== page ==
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Old December 6, 2012, 11:01 PM   #47
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I'm pretty sure my wife would flip her lid if I dragged a deer in the house and heaved it on the table.
Quote:
If a deer is skinned and quartered, it is very manageable on a kitchen counter or table. Bring one quarter at a time into the house, your wife will hardly notice.
My wife noticed. This was 25+ years ago. Ever since, after field dressing they have either been butchered in the garage or gone to the processor.




Quote:
So I cinched up it's hind legs, made a big loop on the other end, and dragged that sucker about 250 yards to the truck.
Did that once, but quite a bit further. Even though field dressed, I only got about half-way and couldn't move another step. I said to myself, 'risk the mount', put the loop around the front torso, looped it around the antlers, and dragged it the rest of the way with much less effort. I never imagined that dragging against the grain of the pelt would cause so much resistance in snow, but it sure did. It almost glided to the truck once I turned it around.
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Old December 6, 2012, 11:36 PM   #48
brmfan
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I wanted the mount (which is now hanging in my office) but the thought of turning it around did cross my mind! One problem was I was in a stand of oaks and dragging from the front the neck and horns kept catching every sapling within sight. The silver lining was it helped me convince the Mrs. that I needed a 4 wheeler!
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Old December 7, 2012, 12:11 AM   #49
SerenityNetworks
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horns kept catching every sapling within sight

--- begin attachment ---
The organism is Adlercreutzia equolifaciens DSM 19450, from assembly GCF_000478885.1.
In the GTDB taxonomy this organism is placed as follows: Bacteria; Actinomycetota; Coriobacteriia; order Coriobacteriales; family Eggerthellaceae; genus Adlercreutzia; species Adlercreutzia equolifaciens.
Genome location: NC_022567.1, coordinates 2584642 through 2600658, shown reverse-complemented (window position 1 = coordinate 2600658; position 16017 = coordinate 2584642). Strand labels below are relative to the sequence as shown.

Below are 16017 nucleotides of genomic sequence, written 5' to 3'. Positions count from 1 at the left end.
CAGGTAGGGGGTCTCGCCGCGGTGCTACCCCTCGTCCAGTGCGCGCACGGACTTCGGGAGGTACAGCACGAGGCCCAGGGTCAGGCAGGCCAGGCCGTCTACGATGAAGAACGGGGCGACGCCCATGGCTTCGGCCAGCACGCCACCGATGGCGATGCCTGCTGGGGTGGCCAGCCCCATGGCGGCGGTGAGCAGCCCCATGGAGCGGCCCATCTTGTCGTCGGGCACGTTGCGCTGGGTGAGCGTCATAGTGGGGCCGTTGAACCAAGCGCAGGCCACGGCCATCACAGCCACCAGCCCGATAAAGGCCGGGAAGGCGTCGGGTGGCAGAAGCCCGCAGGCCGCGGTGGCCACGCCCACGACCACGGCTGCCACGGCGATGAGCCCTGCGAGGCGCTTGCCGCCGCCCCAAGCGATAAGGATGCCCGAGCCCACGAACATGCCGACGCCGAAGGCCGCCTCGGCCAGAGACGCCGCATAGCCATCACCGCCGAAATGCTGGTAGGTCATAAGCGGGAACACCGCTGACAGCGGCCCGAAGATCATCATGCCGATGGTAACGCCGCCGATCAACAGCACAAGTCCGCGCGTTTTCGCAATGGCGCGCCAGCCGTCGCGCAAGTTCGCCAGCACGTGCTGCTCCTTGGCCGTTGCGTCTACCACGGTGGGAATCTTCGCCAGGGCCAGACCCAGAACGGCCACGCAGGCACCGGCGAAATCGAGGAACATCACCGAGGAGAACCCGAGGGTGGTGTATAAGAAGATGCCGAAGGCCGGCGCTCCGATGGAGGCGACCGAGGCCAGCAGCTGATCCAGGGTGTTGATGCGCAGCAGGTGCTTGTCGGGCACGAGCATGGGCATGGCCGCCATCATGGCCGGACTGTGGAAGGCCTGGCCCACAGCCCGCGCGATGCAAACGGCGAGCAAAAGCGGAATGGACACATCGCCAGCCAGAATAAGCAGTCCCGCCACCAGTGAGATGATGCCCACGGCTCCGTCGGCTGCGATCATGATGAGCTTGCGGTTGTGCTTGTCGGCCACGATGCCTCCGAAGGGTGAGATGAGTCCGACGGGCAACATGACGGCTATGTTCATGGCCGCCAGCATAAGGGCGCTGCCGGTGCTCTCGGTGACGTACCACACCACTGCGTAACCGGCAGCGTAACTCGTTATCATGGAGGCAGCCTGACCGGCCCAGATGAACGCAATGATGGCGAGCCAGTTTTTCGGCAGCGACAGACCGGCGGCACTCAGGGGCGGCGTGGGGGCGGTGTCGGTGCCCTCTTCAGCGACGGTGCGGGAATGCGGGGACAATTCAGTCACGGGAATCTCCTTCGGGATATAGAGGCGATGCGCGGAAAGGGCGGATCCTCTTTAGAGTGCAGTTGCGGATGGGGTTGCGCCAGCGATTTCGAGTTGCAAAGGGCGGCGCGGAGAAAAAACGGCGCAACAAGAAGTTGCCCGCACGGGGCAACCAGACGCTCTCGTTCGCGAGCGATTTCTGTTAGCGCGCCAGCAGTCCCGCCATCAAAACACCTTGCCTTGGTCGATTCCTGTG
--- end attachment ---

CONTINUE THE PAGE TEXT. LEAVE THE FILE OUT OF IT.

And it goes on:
Enough said. I had maybe 200 feet of woods and then it was a fall plowed cornfield.

But back to the OP's question. Where I'm at in North Texas, it looks to be like $75 for processing to various cuts and 20 lbs of burger. I didn't ask, but I assumed it needed to be field dressed.

I guess I'm nieve, but until reading this post, I thought animals for eating were always field dressed. Now that I've moved from Iowa to Texas, I would think with the warmer weather that field dressing would be doubly important. Also, just for the taste of the meat, I want to get the vitals out and blood draining as soon as I possibly can. If I have the option, I'll gut and hang them in the field (before the blood can coagulate) while I go get the vehicle as close as I can. (I don't see a four-wheeler ever happening, but one of these years I really will get around to making a game cart. ) Maybe it's in my head, but the meat I get hanging quickly (even if it doesn't hang as long) seems to taste better.
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Old December 7, 2012, 12:47 PM   #50
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My hunting partner is a former taxidermist and even though I have gutted, skinned and cut up my own deer for many years, when I started hunting with Wayne I learned how much I didn't know about the whole process. That guy can peel a deer quicker and cleaner than anybody I've ever seen. He showed me the RIGHT way to 'get the guts outa that critter' with the least amount of mess and fuss.
We dress the deer where they fall, get them home ASAP, hang and skin them. We let them hang for a week or so (the temps here in N. Idaho during deer season are cold enough, generally, to allow this) before cutting them up. We trim all bloodshot meat immediately, get all the goo and other stuff that doesn't look like meat from the insides, hose them out and use a small propane torch to burn all the hair off of the meat. When butchering we trim ALL of the fat and sinews and that thin membrane that sticks to some of the meat. Wayne is meticulous about cleanliness and the overall handling of game animals.
Get the guts out immediately, skin as soon as possible, get that meat trimmed, clean and hairless NOW, hang for a week (weather permitting) and you will have the best venison you ever tasted.
I'm curious as to how many of us like deer liver and heart. I love liver but don't care for heart. Back in the old days lots of guys I knew ate the brains as well, but if I don't want to step in it I don't want to eat it.